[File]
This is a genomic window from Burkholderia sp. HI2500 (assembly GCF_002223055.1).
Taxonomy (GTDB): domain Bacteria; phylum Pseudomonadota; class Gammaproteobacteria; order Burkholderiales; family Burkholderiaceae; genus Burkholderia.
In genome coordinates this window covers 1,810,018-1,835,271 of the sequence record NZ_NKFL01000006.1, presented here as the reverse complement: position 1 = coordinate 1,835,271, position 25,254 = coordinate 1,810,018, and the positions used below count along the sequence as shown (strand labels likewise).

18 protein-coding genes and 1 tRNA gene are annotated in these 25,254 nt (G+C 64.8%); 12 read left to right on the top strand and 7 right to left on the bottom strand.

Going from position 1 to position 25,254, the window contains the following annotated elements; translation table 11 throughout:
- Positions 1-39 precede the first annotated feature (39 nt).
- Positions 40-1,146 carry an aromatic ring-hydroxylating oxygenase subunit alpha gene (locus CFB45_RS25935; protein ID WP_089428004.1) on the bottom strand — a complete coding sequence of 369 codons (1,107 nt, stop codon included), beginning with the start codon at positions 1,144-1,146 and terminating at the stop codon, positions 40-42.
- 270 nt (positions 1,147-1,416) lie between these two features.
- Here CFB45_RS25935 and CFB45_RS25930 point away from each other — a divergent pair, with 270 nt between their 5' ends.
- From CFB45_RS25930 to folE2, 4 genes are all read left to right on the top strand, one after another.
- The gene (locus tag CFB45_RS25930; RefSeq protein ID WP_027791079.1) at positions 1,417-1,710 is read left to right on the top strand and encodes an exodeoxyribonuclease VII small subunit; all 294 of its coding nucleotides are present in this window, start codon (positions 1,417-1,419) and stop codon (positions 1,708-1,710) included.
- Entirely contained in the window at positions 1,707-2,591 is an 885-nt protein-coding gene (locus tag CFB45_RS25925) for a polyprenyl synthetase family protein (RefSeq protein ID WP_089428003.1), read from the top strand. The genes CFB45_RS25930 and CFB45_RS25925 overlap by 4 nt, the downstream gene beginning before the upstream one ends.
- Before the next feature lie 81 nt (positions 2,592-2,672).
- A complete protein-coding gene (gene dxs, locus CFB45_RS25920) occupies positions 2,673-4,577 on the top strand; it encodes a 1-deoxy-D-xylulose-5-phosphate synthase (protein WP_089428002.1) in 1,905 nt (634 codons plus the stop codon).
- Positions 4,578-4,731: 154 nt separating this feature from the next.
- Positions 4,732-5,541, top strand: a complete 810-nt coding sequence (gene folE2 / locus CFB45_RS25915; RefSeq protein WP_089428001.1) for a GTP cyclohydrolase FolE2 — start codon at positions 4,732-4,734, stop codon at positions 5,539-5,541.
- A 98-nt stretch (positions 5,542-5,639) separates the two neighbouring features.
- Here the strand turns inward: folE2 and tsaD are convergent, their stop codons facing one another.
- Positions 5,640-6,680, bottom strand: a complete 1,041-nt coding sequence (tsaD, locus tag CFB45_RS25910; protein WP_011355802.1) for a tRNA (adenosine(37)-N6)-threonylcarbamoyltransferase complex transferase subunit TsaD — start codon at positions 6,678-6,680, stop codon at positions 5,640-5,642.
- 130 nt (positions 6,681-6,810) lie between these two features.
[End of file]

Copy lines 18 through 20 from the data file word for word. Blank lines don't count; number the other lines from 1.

- Here the strand turns inward: folE2 and tsaD are convergent, their stop codons facing one another.
- Positions 5,640-6,680, bottom strand: a complete 1,041-nt coding sequence (tsaD, locus tag CFB45_RS25910; protein WP_011355802.1) for a tRNA (adenosine(37)-N6)-threonylcarbamoyltransferase complex transferase subunit TsaD — start codon at positions 6,678-6,680, stop codon at positions 5,640-5,642.
- 130 nt (positions 6,681-6,810) lie between these two features.